Thursday, April 23, 2009

Show From: Mar. 27, 2009

Obama Lifts Bush’s Strict Limits on Stem Cell Research:

Pledging that his administration will “make scientific decisions based on facts, not ideology,” President Obama on Monday lifted the Bush administration’s strict limits on human embryonic stem cell research.
At a ceremony in the East Room of the White House, before an audience that included lawmakers, scientists and patients, several of them in wheelchairs, Mr. Obama announced that he was issuing an executive order intended to advance the research. He said he hoped Congress would follow with bipartisan legislation that would ease the existing restrictions even more.
The president acknowledged that studying stem cells extracted from human embryos, which are destroyed in the process, is deeply divisive.
“Many thoughtful and decent people are conflicted about, or strongly oppose, this research,” the president said. “I understand their concerns, and we must respect their point of view.”
But Mr. Obama went on to say that the majority of Americans “have come to a consensus that we should pursue this research; that the potential it offers is great, and with proper guidelines and strict oversight the perils can be avoided.”
In making his announcement, Mr. Obama drew a strict line against human cloning, an issue that over the years has become entangled with the debate over human embryonic stem cell research.
He said that he would ensure that his administration “never opens the door” to cloning for human reproduction, adding, “It is dangerous, profoundly wrong and has no place in our society or any society.”
Mr. Obama paired his executive order with another document, a presidential memorandum directing the head of the White House Office of Science and Technology Policy to “develop a strategy for restoring scientific integrity to government decision-making.”


Science standards challenging evolution debated in Texas:

The Texas Board of Education this week will vote on science standards that critics say seek to cast doubt on the theory of evolution.

The board -- considering amendments passed in January -- will hear from the public on Wednesday. It will then take votes -- an initial one Thursday and the final vote Friday.
"This specific attack on well-established science ignores mountains of evidence and years of research done by experts in a variety of fields," said Steven Newton, project director at the Oakland California-based National Center for Science Education, a proponent of evolution.
One amendment, critics say, undermines the idea that life on Earth derives from a common ancestry, a major principle in the theory of evolution. It calls for the analysis and evaluation of "the sufficiency or insufficiency" of the common ancestry idea to explain the fossil record.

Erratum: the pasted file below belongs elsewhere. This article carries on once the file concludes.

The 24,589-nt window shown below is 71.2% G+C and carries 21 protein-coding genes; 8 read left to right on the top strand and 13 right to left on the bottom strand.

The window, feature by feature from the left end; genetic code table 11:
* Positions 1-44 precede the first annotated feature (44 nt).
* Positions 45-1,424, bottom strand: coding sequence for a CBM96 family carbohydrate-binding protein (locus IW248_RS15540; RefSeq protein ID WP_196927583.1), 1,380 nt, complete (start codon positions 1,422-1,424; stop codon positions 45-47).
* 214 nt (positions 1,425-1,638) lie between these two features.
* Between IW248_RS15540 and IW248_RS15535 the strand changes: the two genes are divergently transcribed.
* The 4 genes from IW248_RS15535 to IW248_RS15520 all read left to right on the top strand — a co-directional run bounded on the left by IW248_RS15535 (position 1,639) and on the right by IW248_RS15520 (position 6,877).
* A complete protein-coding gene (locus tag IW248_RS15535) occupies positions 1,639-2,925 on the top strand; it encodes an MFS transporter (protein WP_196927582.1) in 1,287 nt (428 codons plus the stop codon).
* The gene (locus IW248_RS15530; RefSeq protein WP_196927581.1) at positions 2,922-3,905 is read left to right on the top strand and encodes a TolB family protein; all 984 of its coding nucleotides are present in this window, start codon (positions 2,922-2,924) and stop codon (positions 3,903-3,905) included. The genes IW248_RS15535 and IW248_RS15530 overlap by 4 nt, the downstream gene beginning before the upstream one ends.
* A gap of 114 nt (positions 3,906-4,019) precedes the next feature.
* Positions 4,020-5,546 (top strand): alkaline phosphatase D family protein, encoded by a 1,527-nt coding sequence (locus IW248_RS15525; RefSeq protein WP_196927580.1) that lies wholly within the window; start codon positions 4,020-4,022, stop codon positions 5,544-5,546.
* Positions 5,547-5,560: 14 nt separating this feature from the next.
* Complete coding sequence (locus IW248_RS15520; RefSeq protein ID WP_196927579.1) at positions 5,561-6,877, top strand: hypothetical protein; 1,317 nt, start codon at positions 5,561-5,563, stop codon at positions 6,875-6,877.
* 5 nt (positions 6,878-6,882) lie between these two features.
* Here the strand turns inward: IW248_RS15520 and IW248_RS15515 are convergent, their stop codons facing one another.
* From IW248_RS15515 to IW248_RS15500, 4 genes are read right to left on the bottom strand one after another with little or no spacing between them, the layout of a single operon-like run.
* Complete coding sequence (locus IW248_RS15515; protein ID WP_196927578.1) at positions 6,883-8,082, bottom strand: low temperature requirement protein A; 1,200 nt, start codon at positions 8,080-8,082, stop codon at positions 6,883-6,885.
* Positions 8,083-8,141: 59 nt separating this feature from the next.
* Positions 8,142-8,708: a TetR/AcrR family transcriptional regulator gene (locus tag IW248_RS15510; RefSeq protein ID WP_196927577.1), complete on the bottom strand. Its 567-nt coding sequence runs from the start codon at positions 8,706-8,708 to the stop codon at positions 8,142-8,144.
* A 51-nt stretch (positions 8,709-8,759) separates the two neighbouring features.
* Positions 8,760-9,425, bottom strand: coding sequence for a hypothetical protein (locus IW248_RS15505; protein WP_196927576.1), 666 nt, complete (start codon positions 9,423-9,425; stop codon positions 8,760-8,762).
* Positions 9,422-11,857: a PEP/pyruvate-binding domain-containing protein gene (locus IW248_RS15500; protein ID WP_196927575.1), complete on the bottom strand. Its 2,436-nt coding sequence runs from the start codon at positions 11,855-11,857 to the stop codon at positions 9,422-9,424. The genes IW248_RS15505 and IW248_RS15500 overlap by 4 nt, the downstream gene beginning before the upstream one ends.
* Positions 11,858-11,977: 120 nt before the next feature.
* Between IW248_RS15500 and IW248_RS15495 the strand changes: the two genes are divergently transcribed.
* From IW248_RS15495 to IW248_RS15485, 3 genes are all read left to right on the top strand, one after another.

Newton said the board is considering other amendments casting doubt on well-established ideas in the earth and space sciences -- plate tectonics, radioactive decay and how the solar system developed.
School board chairman Don McLeroy has wanted to tackle questions that highlight supposed weaknesses in the theory.
For example, skeptics of evolution point to what they contend are fossil record gaps casting doubt on the scientific evidence of common ancestry.
"I'm a skeptic. I'm an evolution skeptic. I don't think it's true," he said. "You need to present other ideas to the kids."
The issue reflects the strong feelings among representatives on the 15-member board, some of whom accept evolutionary theory and some of whom don't. The size of the textbook market in Texas gives it influence nationwide, as publishers adapt their material to its standards.
The board in January voted to remove language that called on science teachers to focus on the "strengths and weaknesses" in all scientific theories.
It was replaced by language urging students to use "empirical evidence, logical reasoning, and experimental and observational testing" to "analyze and evaluate scientific explanations."
More amendments are expected to be brought up in the three-day hearing.


Pope Tells Clergy in Angola to Work Against Belief in Witchcraft:

Pope Benedict XVI, nearing the end of his first pilgrimage to Africa, on Saturday told priests and nuns of their duty to divert their fellow Angolans from malign beliefs in witchcraft and sorcery.
“Who can go to them to proclaim that Christ has triumphed over death and all those occult powers?” he asked guests at an invitation-only Mass in the blue-domed splendor of St. Paul’s Church in the capital.
Morning light flooded through stained-glass windows — a depiction of Christ on the cross in the center — as the 81-year-old, German-born pontiff spoke of Angolans so fearful of evil spirits that they wrongly condemn innocent children and the elderly for being possessed by demons.
It was a somber moment at the end of Benedict’s homily, words of challenge to the devout white-frocked worshipers crowded into the pews.

No comments: